A simple change in the processing of data from scans of cancer patients could sharpen images taken of tumours, a new study reveals.
Researchers at The Institute of Cancer Research, London, found it was possible to compensate for the movement of tumours caused by a patient’s breathing during scans taken by magnetic resonance imaging (MRI).
The team analysed MRI data using the median organ position, which excludes extreme positions outside typical organ movement, instead of the mean position that is calculated by current systems.
They found that changes in the collection and processing of images made the final image sharper and more accurate, potentially improving the quality of the information provided to doctors, without requiring expensive new equipment. The technique could even shorten scanning time, which would be more comfortable for patients.
The study is published in the Journal Physics in Medicine and Biology and was funded by Cancer Research UK, with additional support from the EPSRC Cancer Imaging Centre, the NIHR Biomedical Research Centre and Clinical Research Facility at The Royal Marsden NHS Foundation Trust and the ICR, and Siemens.
Diffusion-weighted MRI measures the movement of water molecules in a patient’s tissues, which can help doctors to detect diseases such as cancer. But during standard abdominal MRIs, respiratory motion can cause some of the organs to look blurred when images are produced using mean organ position.
Other methods can be employed to improve image quality – such as asking patients to hold their breath during scans, or applying computationally intensive image processing techniques – but they can increase processing or scanning time.
ICR scientists scanned 10 healthy subjects with diffusion-weighted MRI, and recorded a series of images of their abdomens over a period of 10 minutes, measuring respiratory motion in three directions.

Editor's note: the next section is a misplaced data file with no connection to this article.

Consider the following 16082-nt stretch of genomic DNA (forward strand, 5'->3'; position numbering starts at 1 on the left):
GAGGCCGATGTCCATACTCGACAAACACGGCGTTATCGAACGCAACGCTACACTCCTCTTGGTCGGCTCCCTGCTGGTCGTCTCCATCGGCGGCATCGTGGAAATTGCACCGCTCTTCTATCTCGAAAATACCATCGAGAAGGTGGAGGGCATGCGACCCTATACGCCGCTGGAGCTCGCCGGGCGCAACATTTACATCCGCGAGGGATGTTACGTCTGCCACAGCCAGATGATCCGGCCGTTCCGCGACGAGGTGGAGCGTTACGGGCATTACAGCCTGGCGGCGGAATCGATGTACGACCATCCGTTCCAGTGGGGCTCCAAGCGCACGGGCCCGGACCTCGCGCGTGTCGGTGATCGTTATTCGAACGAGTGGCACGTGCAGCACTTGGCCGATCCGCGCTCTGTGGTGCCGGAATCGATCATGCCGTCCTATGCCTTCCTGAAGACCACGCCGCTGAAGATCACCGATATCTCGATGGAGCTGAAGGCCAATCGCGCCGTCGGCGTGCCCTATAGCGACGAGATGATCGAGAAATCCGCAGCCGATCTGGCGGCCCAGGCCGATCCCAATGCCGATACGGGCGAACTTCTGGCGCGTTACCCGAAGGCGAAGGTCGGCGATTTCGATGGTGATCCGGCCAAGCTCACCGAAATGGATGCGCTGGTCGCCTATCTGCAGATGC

Observations from two experienced observers consistently rated the median-calculated images as visually sharper than those produced using the mean. The median-calculated images decreased blurring of physiological features within tissue, while making no difference to images of non-moving structures such as the spine.
Calculating median organ position requires storing each MRI measurement separately, but needs minimal extra data storage, so it should be possible to improve MRI image quality using standard equipment with no added hardware.
Professor Martin Leach, Leader of the Magnetic Resonance Team at the ICR, said: “MRI scans of patients’ chests and abdomens can help doctors to diagnose diseases like cancer but the movement of organs through normal breathing can cause the image to blur, making it more difficult to interpret the results. Our study shows that calculating the median, or middle, value for organ position throughout a scan produces sharper images than using the mean, or average, position as used by MRI today.
“While other image optimisation techniques exist for MRI, using the median is a really simple way to improve image quality, with none of the drawbacks of other options. Siemens gave us direct access to the data collected by its MRI equipment so we could calculate median organ positions to produce clearer, sharper images, in the same time as a normal scan and with very little added processing. In the future a software update could potentially extend this functionality to all MRI machines, which could help doctors to identify and assess tumours more easily.”